It’s easy to ignore an acceptable business transaction, one that fulfills all or most of a customers expectations. But if a company can deliver the must-haves first AND surprise the customer with more, it will be hard for the customer to avoid spreading the word.
I ordered some business cards from Moo the other day. They are not like other web based printing companies and that’s a good thing. The thing that made my experience really fun and memorable, and the reason I’m writing about it now, is what happened days after I left their website.
Moo.com is not for everyone. The cards are expensive compared to other vendors online and the turnaround time is an unimpressive 5 business days. The design choices are neat but have very limited options for customization and there is no phone support. From a logical, features point of view, the site really doesn’t cut it. But Marketing is not all about logic.
It was easy enough to get my cards designed and I finished my order feeling okay about the whole process. They even sent me order confirmation details from a fictional personality named Little Moo, using snarky, sarcastic language. Fun, but a lot of people are doing that these days.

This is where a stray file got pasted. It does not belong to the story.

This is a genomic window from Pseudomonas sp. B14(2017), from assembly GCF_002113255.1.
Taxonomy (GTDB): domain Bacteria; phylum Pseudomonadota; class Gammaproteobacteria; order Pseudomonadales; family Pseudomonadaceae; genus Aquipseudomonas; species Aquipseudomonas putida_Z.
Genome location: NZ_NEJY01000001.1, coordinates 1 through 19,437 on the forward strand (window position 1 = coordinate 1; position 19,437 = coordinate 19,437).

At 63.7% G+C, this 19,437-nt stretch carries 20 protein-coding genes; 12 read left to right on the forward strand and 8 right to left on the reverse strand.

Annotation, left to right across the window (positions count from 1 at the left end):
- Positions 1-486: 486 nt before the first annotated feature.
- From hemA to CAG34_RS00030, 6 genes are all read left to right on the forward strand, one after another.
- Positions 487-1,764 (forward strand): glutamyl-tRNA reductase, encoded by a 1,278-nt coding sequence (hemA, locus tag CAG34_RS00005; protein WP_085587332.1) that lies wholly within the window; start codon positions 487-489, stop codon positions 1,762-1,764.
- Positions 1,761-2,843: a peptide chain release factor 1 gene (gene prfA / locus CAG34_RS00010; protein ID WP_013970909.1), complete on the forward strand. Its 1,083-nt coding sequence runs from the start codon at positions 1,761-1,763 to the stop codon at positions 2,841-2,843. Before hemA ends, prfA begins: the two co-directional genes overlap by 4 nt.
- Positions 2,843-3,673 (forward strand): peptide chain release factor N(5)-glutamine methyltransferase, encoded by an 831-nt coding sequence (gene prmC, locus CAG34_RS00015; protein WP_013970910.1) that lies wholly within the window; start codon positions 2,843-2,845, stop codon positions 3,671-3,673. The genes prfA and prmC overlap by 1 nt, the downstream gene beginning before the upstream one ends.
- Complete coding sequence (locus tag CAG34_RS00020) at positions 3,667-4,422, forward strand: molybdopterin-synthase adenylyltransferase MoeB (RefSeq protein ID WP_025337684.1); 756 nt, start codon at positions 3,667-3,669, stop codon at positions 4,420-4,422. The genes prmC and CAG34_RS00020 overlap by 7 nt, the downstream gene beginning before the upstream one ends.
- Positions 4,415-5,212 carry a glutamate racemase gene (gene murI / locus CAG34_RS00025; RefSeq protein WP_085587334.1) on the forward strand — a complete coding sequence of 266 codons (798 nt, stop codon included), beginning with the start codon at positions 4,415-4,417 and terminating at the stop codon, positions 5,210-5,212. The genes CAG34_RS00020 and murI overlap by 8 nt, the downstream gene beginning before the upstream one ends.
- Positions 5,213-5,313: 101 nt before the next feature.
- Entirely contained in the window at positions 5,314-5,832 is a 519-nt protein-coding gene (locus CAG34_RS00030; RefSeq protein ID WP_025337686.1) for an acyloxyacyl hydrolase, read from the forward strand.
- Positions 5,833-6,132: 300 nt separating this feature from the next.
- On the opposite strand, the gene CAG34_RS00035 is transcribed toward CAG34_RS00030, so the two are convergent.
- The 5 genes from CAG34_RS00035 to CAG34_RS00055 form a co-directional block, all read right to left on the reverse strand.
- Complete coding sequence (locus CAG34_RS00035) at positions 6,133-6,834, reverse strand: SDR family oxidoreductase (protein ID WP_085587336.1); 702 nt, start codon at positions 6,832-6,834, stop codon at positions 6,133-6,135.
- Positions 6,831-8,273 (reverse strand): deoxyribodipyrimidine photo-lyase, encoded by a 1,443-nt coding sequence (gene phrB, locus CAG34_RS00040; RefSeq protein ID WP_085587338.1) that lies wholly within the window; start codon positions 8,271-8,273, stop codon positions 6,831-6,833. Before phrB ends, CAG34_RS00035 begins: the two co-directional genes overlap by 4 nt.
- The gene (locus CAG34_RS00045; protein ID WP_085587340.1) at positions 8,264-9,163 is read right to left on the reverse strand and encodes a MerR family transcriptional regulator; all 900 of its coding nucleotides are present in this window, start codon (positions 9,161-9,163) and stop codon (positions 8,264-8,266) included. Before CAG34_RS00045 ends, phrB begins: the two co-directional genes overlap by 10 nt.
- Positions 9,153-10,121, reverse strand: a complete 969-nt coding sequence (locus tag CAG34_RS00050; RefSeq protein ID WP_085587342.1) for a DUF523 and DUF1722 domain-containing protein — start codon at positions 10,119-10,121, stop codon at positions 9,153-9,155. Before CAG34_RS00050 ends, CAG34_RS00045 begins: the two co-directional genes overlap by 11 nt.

My view of Moo went from ordinary to remarkable when I got my cards in the mail.
Instead of packing the cards into a big brown box, they were delivered in a sturdy, handsome desktop display. The Moo logo is subtly included on the box in silver foil and my cards look great stacked inside. True to their personality, they also included an extra business card printed with a meeting crossword game, just for fun.
The effect was that I immediately wanted to show them off. It feels good to see your name on a high quality item and I was excited about the display. It was unexpected. The carrier itself makes you want to slide out a few cards and start handing them out.